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Understanding Team Relationships & Myers-Briggs Conflict Pairs

Understanding Team Relationships & Myers-Briggs Conflict Pairs

Written by Pamela Valencia, Solutions Consultant, CPP Professional Services

(If you didn’t get a chance, read Part I of this post or Part II of this post to get the full picture.)


The Role of Conflict Pairs

In their research, Damian Killen and Danica Murphy determined that where people focus their attention in conflict and how they respond to conflict are best represented by the last two letters in their four-letter personality type code—their “conflict pair.” There are four different conflict pairs: TP, TJ, FP, and FJ. In our example team (see graphic below), only two of the conflict pairs are represented: TJ and FJ.

Team Type

Our conflict pair provides insight into what likely causes conflict for us, our desired outcome, how we tend to deal with our emotions during conflict, and what we see as a successful outcome. For people with the conflict pair TJ, challenges to/of authority can propel them into a conflict situation. Such challenges can take many forms and may be interpreted as disrespecting their authority. TJs need closure and tend to deny their emotions to the point that they burst out, causing them to quickly shift from easygoing to intense and seemingly angry. They tend to be aggressive in their approach but want a way forward. Once closure is achieved, they can walk away from the conflict situation satisfied.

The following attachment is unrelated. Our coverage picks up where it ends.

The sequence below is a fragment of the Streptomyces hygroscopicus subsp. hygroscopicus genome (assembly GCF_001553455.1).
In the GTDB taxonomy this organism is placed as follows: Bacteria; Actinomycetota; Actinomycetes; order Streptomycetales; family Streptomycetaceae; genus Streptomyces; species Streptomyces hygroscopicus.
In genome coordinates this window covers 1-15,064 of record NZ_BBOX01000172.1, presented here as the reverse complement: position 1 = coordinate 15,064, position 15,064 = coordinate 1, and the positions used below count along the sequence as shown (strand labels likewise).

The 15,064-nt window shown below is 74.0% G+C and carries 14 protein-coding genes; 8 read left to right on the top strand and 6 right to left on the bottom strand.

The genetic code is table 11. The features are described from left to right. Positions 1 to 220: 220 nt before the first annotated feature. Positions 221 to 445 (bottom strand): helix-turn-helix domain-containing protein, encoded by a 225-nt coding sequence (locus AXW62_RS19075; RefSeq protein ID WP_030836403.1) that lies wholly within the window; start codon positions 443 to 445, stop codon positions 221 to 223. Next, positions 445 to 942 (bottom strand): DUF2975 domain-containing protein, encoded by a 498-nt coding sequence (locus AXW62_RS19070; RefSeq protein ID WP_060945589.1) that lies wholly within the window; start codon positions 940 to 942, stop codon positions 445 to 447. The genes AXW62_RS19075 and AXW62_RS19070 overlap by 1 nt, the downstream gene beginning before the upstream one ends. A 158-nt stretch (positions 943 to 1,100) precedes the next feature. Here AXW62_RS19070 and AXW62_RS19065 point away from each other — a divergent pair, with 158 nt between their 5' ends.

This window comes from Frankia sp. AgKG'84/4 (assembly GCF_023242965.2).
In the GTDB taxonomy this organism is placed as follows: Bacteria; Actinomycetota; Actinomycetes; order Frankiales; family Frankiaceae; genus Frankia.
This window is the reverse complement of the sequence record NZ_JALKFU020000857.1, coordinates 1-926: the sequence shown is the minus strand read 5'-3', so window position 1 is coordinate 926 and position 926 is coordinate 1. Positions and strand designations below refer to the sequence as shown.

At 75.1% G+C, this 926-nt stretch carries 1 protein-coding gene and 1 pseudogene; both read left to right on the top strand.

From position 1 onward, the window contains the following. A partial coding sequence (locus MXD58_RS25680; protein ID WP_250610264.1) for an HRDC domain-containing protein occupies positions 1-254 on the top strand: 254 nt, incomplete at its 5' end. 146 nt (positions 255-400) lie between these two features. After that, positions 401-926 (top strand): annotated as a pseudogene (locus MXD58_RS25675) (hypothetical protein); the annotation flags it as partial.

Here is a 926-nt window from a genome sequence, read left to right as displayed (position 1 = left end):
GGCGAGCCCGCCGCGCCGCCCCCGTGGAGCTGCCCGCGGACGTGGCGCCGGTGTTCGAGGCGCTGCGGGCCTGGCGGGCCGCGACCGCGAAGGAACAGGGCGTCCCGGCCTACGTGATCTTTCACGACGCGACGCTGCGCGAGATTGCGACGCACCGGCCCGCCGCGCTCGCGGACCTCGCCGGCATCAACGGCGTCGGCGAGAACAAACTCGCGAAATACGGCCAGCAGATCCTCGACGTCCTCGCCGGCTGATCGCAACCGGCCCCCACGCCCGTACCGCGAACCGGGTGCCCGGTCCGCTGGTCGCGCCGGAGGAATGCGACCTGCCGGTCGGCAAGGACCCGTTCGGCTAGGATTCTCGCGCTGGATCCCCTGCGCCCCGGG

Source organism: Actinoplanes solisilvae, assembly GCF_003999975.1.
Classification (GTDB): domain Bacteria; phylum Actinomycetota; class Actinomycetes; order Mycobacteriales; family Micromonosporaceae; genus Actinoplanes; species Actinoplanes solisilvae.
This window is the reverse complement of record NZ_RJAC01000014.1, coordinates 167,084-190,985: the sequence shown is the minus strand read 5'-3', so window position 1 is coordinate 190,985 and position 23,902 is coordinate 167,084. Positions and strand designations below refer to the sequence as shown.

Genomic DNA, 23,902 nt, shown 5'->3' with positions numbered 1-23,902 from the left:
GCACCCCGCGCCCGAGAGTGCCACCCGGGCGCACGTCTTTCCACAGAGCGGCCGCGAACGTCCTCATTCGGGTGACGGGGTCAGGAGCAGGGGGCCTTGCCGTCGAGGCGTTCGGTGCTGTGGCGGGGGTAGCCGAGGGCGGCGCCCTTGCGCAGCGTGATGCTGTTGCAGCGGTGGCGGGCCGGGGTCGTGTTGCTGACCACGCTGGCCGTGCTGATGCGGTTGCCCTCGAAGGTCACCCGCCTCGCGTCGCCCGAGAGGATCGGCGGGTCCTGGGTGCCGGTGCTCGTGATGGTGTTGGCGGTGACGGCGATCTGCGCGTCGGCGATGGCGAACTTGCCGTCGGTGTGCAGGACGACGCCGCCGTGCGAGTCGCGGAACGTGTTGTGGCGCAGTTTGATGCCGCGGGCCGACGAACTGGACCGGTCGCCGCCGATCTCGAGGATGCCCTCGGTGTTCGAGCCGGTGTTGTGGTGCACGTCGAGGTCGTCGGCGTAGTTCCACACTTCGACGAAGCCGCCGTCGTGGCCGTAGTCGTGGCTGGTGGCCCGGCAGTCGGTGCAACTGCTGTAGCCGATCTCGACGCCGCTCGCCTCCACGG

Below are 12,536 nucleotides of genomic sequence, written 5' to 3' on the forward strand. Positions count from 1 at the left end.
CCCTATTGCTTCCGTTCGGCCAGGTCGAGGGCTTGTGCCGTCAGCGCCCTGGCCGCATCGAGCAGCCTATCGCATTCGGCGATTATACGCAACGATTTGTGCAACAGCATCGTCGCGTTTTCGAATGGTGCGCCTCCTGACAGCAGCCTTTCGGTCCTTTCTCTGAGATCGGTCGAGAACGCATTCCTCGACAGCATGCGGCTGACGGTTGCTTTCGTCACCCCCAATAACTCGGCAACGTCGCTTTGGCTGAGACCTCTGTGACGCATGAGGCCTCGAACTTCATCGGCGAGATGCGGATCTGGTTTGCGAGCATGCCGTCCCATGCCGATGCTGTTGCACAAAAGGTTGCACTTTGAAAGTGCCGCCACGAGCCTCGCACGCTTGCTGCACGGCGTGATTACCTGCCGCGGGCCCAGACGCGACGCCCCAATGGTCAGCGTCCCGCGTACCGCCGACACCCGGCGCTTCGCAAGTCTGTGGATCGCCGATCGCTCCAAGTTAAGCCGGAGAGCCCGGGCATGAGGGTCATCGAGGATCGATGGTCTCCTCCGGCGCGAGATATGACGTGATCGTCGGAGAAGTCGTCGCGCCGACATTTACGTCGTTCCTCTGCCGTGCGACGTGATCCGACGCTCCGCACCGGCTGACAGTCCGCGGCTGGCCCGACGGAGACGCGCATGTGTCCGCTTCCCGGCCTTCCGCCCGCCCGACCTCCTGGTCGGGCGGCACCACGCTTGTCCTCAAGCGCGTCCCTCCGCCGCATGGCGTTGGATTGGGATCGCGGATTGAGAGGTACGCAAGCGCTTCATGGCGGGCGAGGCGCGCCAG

For people who have the conflict pair FJ, conflict is not easy because their ultimate desired outcome is intact relationships. They react when there is a challenge to/of beliefs. When dealing with conflict, FJs want to include emotions as part of the dialogue. They seek communication and harmony and pick up on conflict easily, striving to make sure that there’s no lingering bitterness.


I was recently in a conflict situation with a person whose type preferences are ISTJ. When I was unable to fulfill a request for ethical reasons, the request came back as a directive. I recognized this aggressive tactic as one commonly associated with the TJ conflict pair. (Keep in mind that not all TJs manifest this conflict behavior because as we become more self-aware, we can choose our behavior instead of simply reacting in the most comfortable way.) Understanding this conflict pair response helped me not personalize the conflict and instead enabled me to step out and recognize the situation for what it was. Once the situation was resolved to mutual benefit (and ethical compliance), agreeableness was restored to the relationship.


According to Killen and Murphy, most people see conflict as any interaction that has a negative emotional charge. It tends to exist due to a core element of trust, beliefs, authority, or passion being challenged. Understanding and applying what we know about personality preferences and conflict pairs gives us an unparalleled advantage when it comes to defusing conflict situations and building stronger relationships.


This blog is part of a series on Relationships, Connections & Conflict. Read the next post in the series: Behavioral Clues to Myers-Briggs Personality Types.


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